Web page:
Prof. Brian T. Cunningham, President and Founder
Brian Cunningham is a Professor in the Department of Electrical and Computer Engineering and the Department of Bioengineering at the University of Illinois at Urbana-Champaign, where he has been a faculty member since 2004. His group focuses on the development of nanophotonic surfaces, plastic-based nanofabrication methods, and novel instrumentation approaches for biodetection with applications in pharmaceutical screening, life science research, environmental monitoring, disease diagnostics, and point-of-care patient testing. At Illinois, Prof. Cunningham serves as the Interim Director of the Micro and Nanotechnology Laboratory, and as Director of the NSF Center for Agricultural, Biomedical, and Pharmaceutical Nanotechnology (CABPN). Prof. Cunningham was the founder and the Chief Technical Officer of SRU Biosystems (Woburn, MA), a life science tools company that provided high sensitivity plastic-based optical biosensors, instrumentation, and software to the pharmaceutical, academic research, genomics, and proteomics communities, which was sold to X-Body Biosciences in 2011. Prof. Cunningham was recognized with the IEEE Sensors Council 2010 Technical Achievement Award for the invention, development, and commercialization of biosensors utilizing photonic crystals, and as the IEEE Sensors Council Distinguished Lecturer for 2013. He is a Fellow of the IEEE and the AIMBE.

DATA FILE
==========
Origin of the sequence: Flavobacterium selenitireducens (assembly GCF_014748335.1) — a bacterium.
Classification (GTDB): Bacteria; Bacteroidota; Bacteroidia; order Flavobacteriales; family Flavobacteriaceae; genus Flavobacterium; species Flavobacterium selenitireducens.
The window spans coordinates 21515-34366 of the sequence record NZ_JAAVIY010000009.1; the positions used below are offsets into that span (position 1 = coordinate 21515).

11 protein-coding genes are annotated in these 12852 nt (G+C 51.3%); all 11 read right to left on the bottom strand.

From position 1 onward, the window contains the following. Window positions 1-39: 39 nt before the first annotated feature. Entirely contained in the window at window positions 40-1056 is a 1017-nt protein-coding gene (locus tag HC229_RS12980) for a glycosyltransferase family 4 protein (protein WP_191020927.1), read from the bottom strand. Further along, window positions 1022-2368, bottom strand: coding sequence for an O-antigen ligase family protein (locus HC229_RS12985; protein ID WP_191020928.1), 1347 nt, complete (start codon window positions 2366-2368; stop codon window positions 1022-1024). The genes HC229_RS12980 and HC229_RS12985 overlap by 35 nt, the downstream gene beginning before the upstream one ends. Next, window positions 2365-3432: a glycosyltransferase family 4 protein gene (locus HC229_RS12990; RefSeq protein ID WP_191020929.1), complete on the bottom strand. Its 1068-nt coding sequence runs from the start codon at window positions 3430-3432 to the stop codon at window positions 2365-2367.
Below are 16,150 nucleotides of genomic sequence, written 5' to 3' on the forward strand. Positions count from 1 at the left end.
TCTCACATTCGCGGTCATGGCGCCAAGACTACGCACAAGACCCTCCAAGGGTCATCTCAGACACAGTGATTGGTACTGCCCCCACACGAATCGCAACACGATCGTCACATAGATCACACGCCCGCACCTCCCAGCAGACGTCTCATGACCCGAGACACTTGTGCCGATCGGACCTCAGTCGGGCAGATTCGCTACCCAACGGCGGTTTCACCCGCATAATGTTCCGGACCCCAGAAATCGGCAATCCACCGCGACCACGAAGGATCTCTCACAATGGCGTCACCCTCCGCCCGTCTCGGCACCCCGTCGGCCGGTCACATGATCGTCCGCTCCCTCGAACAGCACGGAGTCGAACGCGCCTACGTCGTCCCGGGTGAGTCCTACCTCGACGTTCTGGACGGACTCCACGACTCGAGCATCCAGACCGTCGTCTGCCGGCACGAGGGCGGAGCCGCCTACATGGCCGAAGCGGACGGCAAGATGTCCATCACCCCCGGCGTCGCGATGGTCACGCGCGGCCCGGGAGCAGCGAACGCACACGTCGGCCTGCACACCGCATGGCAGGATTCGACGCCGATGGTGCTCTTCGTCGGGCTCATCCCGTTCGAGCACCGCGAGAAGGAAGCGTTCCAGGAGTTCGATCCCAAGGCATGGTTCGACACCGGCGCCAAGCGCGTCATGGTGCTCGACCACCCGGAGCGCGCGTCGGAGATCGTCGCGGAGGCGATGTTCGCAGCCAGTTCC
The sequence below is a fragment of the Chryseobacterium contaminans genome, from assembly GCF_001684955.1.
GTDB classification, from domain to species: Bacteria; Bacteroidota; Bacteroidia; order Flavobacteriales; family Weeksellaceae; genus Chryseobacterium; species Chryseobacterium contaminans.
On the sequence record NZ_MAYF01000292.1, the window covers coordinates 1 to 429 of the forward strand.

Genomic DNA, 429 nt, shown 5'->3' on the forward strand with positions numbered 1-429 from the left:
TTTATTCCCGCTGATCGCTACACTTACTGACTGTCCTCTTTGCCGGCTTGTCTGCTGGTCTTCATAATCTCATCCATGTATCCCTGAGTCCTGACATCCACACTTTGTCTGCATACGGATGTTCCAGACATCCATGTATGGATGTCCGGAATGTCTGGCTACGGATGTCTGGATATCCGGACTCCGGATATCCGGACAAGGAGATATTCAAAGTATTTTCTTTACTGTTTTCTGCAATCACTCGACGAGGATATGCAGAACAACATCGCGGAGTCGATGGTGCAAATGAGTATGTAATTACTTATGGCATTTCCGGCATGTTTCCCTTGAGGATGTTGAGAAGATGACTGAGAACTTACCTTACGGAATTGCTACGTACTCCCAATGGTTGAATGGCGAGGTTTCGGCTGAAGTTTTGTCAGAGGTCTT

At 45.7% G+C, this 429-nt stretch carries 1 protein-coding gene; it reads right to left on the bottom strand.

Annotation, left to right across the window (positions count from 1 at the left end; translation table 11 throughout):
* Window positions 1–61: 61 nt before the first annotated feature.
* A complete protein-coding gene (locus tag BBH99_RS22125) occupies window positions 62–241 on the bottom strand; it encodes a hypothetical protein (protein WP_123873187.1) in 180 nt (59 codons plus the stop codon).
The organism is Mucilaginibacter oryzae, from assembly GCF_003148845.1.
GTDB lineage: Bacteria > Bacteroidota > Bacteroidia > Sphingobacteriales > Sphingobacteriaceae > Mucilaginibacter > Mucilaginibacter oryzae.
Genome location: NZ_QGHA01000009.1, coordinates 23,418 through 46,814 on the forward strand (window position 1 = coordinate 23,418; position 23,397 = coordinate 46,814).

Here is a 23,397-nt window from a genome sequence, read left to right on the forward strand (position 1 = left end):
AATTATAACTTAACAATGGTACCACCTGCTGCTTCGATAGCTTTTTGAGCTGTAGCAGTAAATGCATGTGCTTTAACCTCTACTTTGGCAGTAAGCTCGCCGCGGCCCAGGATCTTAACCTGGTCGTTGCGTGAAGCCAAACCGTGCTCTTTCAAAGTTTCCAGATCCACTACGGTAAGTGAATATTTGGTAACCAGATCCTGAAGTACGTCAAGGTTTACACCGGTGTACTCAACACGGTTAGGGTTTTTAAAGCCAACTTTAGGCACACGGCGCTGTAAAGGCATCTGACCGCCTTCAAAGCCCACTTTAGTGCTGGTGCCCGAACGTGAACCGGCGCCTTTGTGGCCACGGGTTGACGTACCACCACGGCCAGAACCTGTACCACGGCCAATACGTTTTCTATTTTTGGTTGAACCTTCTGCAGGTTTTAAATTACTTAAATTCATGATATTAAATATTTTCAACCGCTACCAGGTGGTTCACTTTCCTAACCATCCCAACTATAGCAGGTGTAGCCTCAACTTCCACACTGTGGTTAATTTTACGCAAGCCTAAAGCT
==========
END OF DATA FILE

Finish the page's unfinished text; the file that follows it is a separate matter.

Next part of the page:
Prior to founding SRU Biosystems in June, 2000, Dr. Cunningham was the Manager of Biomedical Technology at Draper Laboratory (Cambridge, MA), where he directed R&D projects aimed at utilizing defense-related technical capabilities for medical applications. In addition, Dr. Cunningham served as Group Leader for MEMS Sensors at Draper Laboratory, where he directed a group performing applied research on microfabricated inertial sensors, acoustic sensors, optical switches, microfluidics, tissue engineering, and biosensors. Concurrently, he was an Associate Director of the Center for Innovative Minimally Invasive Therapy (CIMIT), a Boston-area medical technology consortium, where he led the Advanced Technology Team on Microsensors. Before working at Draper Laboratory, Dr. Cunningham spent 5 years at the Raytheon Electronic Systems Division developing advanced infrared imaging array technology for defense and commercial applications. Dr. Cunningham earned his BS, MS, and PhD degrees in Electrical and Computer Engineering at the University of Illinois. His thesis research was in the field of optoelectronics and compound semiconductor material science, where he contributed to the development of crystal growth techniques that are now widely used for manufacturing solid state lasers, and high frequency amplifiers for wireless communication.